16. CSULB’s Spring 2013 Faculty Concert was a fantastic show! Since being in the previous two shows this semester it was different to be in the audience this time. Of course I was itching to run up on stage, however, it gave me a different perspective. I didn’t realize how close the stage is and how clear you can see everything! I always had a feeling that I could hide my little quirks but you can literally see everything.
    Back to the actual concert now. Lorin Johnson’s piece was a lot for me to take in. I felt like there was so much going on on stage that it was not clear of where I should be looking. The focal point was a bit confusing. I found myself looking at the projection on the screen instead of the dancers. But when I did watch the dancers they were all very graceful and eloquent. It did have a very powerful message, but there was just a lot going on.
    Keith Johnson’s dance was one of my favorites. It was very different from what I usually see with his work. It wasn’t as powerful, strong , and athletic. This time it was light and humorous, and I loved it! But you could still see roots of grounded-ness and strength. I usually will always love his work.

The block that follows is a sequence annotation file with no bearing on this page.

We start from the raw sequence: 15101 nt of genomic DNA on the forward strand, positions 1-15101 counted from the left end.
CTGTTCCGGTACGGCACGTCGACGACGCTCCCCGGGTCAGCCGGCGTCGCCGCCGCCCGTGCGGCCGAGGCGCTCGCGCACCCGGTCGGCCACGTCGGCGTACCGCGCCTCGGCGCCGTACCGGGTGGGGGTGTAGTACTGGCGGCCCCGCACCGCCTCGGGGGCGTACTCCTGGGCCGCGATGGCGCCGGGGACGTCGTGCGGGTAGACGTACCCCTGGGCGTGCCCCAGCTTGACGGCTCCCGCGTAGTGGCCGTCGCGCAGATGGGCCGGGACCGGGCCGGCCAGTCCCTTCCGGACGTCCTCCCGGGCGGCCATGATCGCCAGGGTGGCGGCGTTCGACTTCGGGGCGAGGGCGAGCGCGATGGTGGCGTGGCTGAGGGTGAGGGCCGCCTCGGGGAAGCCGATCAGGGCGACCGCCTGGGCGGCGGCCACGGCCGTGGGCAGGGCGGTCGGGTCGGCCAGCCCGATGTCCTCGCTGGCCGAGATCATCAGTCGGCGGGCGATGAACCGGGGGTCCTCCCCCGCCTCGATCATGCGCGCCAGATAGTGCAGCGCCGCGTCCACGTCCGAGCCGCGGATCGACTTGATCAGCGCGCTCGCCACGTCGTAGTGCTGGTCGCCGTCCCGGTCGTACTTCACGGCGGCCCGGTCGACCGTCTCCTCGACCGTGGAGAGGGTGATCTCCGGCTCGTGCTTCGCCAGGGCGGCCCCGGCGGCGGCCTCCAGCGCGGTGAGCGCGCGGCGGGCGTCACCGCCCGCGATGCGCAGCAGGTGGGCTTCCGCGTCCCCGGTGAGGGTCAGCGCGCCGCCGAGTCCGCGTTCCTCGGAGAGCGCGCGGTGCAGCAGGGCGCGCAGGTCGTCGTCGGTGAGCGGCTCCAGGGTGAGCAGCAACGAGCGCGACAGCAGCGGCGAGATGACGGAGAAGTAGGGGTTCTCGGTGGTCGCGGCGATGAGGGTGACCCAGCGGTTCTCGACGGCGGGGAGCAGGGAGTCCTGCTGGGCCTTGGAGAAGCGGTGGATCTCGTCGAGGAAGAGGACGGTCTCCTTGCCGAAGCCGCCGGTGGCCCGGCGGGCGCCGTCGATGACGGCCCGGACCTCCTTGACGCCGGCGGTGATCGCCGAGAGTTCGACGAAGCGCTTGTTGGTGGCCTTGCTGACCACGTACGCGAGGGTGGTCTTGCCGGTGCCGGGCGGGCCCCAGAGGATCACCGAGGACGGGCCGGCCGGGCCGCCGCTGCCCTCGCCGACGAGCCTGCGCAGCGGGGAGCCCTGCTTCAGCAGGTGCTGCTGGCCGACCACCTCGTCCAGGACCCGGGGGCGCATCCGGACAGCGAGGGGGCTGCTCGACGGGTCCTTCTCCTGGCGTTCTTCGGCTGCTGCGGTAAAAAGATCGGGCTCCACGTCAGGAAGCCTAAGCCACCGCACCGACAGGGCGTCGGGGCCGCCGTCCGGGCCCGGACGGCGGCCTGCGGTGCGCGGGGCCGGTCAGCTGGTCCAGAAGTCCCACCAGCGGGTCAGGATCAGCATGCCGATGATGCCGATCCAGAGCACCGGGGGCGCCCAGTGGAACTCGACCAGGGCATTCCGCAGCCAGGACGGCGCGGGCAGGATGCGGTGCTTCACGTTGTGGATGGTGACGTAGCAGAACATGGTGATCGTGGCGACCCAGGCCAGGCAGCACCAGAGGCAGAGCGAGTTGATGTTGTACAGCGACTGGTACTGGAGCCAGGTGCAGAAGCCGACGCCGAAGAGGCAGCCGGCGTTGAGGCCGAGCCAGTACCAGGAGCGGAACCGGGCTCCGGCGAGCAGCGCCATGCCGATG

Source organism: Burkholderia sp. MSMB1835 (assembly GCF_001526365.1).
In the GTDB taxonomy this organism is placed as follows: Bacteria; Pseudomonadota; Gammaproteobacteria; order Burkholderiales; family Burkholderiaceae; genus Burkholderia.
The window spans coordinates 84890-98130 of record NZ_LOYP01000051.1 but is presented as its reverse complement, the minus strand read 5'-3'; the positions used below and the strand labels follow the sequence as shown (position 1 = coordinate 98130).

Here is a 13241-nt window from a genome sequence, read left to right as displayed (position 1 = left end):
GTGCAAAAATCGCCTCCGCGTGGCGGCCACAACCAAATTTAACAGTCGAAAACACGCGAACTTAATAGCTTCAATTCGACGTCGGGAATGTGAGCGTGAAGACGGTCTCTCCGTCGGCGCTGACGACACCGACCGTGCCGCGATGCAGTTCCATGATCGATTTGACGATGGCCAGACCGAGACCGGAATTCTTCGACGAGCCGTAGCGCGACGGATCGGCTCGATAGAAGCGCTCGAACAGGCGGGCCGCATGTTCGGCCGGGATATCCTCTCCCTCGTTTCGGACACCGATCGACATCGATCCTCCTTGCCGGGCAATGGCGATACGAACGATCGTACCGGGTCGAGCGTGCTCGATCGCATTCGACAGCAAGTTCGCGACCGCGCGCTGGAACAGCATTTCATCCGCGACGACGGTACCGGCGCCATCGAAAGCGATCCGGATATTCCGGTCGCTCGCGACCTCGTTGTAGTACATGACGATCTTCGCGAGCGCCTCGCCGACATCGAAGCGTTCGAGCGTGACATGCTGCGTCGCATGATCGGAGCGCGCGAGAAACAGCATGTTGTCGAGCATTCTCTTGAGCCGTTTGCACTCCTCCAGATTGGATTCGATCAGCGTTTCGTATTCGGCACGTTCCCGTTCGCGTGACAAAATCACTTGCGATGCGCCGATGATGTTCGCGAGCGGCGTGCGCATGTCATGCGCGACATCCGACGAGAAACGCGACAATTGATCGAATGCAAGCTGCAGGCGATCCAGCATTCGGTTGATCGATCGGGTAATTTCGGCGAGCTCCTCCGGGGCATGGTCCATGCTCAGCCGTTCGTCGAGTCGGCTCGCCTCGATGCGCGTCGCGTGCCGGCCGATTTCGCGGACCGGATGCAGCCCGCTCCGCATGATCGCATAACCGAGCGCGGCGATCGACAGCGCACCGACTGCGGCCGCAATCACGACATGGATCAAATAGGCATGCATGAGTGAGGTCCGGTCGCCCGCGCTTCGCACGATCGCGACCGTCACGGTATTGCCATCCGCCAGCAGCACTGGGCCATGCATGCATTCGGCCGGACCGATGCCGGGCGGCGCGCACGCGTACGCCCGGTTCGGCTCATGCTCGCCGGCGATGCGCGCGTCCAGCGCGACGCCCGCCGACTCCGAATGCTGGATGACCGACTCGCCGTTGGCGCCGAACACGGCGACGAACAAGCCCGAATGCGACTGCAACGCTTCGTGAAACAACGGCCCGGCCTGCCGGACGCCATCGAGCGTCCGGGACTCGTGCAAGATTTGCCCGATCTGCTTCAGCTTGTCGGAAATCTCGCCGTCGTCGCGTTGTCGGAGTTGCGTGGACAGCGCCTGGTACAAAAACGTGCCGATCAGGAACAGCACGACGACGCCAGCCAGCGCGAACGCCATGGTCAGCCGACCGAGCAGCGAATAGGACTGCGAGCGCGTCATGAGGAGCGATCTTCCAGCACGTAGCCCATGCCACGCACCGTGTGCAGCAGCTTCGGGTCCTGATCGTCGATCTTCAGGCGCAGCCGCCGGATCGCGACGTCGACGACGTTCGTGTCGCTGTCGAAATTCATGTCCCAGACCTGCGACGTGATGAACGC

17. The Ailey Dance Company was as phenomenal as always. The program that I attended was comprised of four pieces: Another Night, Petite Mort, Strange Humors, and Revelations. Each piece demonstrated significant passion, beauty, strength, and complete body awareness. In Kyle Abraham’s Another Night, the dancers executed energetic, fast-pace choreography that exhibited a combination of modern jazz and Africanist aesthetics. In relation to class, I was able to identify a great amount of movement in which spiraling, body-half, and head-tail connection was incorporated. It was evident that these qualities, along with their body awareness and connection to the floor allowed them to move frictionlessly and effortlessly, into and out of the floor at such a rapid pace. Jiří Kylián’s Petite Mort, was more of a contemporary ballet. His staging, choreography, and use of props created beautiful optical illusions. I especially loved the mobile, formal black gowns that represented the woman’s armor. In one section the dancers effortlessly executed stunningly, gorgeous partnering and lifts. After researching the meaning of the title, I was amazed at how cleverly elegant it was expressed, with exceptional finesse. It made it easy to watch without being uncomfortable. Robert Battle’s, Strange Humors, was a strong modern duet. What stood out most to me about this piece was the unsupported, straight fall backwards to the ground. It was, and still is, difficult for me to wrap my mind around how the two guys accomplished this task without hurting themselves. I wondered if it was due to the extent of body awareness. The whole time that it was happening, because it began in slow motion, I kept thinking to myself, “Are they really gonna fall straight backwards!?” I almost want to try it, just to see how they did it, but then again, it seems quite scary. The show ended with the famous Revelations, choreographed by the late Alvin Ailey himself. This contemporary modern piece took the audience through the struggle, redemption, and joy of the African American culture. Again, and throughout the entire show, the dancers were phenomenal!